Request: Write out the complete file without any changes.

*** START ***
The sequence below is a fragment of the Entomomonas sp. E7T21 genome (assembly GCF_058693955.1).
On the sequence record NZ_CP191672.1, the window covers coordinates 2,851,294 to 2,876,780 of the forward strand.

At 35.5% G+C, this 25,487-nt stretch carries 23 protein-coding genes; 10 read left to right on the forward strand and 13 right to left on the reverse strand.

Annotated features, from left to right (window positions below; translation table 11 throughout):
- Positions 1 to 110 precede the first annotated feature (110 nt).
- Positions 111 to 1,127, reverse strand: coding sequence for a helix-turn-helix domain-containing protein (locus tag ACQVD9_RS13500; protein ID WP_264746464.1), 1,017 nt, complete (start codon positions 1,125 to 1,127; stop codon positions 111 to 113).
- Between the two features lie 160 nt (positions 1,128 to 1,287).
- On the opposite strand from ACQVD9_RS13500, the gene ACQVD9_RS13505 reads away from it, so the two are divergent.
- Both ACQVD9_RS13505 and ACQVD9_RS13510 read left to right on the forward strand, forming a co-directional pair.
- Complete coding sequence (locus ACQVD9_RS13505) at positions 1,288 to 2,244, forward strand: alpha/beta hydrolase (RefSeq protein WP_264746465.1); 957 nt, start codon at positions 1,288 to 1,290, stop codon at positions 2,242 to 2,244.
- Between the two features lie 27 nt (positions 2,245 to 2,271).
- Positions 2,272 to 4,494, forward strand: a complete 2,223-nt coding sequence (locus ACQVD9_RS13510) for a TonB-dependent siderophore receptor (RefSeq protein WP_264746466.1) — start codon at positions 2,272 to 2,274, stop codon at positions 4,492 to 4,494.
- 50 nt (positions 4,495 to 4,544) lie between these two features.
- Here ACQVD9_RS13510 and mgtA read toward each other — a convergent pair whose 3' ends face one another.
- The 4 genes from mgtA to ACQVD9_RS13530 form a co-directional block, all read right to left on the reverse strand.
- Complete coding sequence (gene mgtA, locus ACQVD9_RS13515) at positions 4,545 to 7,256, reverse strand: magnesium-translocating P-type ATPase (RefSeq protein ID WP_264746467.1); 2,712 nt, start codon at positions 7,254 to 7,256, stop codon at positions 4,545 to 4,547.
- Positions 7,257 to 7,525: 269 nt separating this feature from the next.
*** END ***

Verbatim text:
The sequence below is a fragment of the Entomomonas sp. E7T21 genome (assembly GCF_058693955.1).
On the sequence record NZ_CP191672.1, the window covers coordinates 2,851,294 to 2,876,780 of the forward strand.

At 35.5% G+C, this 25,487-nt stretch carries 23 protein-coding genes; 10 read left to right on the forward strand and 13 right to left on the reverse strand.

Annotated features, from left to right (window positions below; translation table 11 throughout):
- Positions 1 to 110 precede the first annotated feature (110 nt).
- Positions 111 to 1,127, reverse strand: coding sequence for a helix-turn-helix domain-containing protein (locus tag ACQVD9_RS13500; protein ID WP_264746464.1), 1,017 nt, complete (start codon positions 1,125 to 1,127; stop codon positions 111 to 113).
- Between the two features lie 160 nt (positions 1,128 to 1,287).
- On the opposite strand from ACQVD9_RS13500, the gene ACQVD9_RS13505 reads away from it, so the two are divergent.
- Both ACQVD9_RS13505 and ACQVD9_RS13510 read left to right on the forward strand, forming a co-directional pair.
- Complete coding sequence (locus ACQVD9_RS13505) at positions 1,288 to 2,244, forward strand: alpha/beta hydrolase (RefSeq protein WP_264746465.1); 957 nt, start codon at positions 1,288 to 1,290, stop codon at positions 2,242 to 2,244.
- Between the two features lie 27 nt (positions 2,245 to 2,271).
- Positions 2,272 to 4,494, forward strand: a complete 2,223-nt coding sequence (locus ACQVD9_RS13510) for a TonB-dependent siderophore receptor (RefSeq protein WP_264746466.1) — start codon at positions 2,272 to 2,274, stop codon at positions 4,492 to 4,494.
- 50 nt (positions 4,495 to 4,544) lie between these two features.
- Here ACQVD9_RS13510 and mgtA read toward each other — a convergent pair whose 3' ends face one another.
- The 4 genes from mgtA to ACQVD9_RS13530 form a co-directional block, all read right to left on the reverse strand.
- Complete coding sequence (gene mgtA, locus ACQVD9_RS13515) at positions 4,545 to 7,256, reverse strand: magnesium-translocating P-type ATPase (RefSeq protein ID WP_264746467.1); 2,712 nt, start codon at positions 7,254 to 7,256, stop codon at positions 4,545 to 4,547.
- Positions 7,257 to 7,525: 269 nt separating this feature from the next.